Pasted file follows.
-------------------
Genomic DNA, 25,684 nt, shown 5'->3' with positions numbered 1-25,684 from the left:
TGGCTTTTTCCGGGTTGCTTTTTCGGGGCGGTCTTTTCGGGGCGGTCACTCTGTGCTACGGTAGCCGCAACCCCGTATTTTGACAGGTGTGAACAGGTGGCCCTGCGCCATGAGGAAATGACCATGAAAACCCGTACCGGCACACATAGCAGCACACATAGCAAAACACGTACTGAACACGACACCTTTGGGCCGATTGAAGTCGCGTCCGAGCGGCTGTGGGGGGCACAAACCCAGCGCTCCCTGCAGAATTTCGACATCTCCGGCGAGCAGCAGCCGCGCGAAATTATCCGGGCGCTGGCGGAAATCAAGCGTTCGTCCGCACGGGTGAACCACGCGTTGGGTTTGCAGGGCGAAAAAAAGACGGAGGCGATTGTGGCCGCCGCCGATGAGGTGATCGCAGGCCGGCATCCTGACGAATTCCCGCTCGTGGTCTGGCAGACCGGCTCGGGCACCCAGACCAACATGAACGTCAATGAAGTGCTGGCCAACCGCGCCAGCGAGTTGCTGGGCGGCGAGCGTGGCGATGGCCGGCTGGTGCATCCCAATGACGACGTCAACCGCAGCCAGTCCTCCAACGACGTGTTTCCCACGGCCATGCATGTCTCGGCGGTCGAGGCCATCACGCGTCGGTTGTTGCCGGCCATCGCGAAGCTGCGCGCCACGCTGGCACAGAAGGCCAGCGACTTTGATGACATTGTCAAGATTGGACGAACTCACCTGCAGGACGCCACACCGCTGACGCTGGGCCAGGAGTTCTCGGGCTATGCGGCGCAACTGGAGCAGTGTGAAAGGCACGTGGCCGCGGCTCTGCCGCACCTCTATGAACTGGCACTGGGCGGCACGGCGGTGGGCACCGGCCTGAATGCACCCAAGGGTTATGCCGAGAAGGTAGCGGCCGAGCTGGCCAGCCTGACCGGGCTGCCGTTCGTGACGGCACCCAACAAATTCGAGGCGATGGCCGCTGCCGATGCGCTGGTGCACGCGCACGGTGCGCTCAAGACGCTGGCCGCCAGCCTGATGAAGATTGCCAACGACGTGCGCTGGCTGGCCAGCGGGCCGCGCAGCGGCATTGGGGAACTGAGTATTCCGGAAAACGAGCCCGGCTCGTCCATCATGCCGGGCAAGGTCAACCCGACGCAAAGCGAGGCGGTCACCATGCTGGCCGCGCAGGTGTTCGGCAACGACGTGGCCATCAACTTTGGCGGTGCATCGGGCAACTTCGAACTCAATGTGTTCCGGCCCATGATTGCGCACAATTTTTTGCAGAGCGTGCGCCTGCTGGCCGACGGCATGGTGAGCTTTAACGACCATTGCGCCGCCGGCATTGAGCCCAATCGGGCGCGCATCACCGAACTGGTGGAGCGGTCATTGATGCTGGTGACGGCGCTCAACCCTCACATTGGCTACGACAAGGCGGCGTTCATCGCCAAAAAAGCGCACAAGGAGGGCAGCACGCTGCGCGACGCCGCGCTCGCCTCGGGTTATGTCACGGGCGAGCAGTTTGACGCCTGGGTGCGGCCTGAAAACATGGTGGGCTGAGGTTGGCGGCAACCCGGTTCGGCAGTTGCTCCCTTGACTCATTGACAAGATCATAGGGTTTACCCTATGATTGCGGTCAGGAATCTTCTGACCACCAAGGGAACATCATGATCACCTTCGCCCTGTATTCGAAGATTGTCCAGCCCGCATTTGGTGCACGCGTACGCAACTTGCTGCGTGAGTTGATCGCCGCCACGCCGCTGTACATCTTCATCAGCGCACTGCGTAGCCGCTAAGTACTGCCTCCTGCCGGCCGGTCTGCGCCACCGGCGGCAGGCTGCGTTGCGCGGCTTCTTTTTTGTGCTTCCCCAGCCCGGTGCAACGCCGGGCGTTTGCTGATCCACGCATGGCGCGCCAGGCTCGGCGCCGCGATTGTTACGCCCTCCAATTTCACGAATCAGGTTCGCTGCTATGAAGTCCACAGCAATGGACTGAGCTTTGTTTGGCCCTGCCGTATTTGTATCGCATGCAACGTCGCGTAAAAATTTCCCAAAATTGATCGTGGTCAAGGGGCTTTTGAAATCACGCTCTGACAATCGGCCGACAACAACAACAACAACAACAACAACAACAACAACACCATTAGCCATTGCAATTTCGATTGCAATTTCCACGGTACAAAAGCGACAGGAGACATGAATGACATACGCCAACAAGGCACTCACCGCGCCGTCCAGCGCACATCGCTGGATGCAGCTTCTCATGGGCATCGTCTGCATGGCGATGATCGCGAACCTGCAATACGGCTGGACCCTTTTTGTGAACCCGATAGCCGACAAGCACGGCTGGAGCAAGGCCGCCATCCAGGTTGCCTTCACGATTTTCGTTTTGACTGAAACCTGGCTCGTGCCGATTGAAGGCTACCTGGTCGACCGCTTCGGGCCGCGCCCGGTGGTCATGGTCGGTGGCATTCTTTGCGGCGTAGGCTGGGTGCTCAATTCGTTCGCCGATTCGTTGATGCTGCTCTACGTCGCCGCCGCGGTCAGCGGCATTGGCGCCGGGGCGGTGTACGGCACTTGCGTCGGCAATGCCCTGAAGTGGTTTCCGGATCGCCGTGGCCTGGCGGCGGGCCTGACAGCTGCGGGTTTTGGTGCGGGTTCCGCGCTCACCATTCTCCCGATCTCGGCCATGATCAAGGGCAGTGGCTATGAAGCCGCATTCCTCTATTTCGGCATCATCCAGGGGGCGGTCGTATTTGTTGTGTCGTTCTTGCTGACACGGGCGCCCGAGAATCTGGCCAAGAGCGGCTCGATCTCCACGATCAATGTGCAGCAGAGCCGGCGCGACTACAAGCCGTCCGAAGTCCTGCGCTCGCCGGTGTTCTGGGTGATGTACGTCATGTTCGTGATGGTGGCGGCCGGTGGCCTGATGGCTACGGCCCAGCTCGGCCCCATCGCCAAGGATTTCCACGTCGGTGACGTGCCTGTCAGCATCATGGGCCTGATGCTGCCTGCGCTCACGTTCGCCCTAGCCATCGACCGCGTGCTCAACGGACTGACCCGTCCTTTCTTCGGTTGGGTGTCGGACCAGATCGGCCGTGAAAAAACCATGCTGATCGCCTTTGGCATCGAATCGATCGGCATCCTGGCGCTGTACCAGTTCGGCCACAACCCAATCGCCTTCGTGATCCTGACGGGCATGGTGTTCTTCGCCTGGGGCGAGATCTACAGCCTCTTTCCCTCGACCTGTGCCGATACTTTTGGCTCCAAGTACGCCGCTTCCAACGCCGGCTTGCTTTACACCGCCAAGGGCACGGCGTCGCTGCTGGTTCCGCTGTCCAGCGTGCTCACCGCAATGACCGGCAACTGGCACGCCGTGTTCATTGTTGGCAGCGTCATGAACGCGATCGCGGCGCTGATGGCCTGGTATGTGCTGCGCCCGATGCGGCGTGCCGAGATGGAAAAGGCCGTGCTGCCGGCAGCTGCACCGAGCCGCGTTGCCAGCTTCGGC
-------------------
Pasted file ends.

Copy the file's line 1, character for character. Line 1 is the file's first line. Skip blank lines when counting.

Genomic DNA, 25,684 nt, shown 5'->3' with positions numbered 1-25,684 from the left: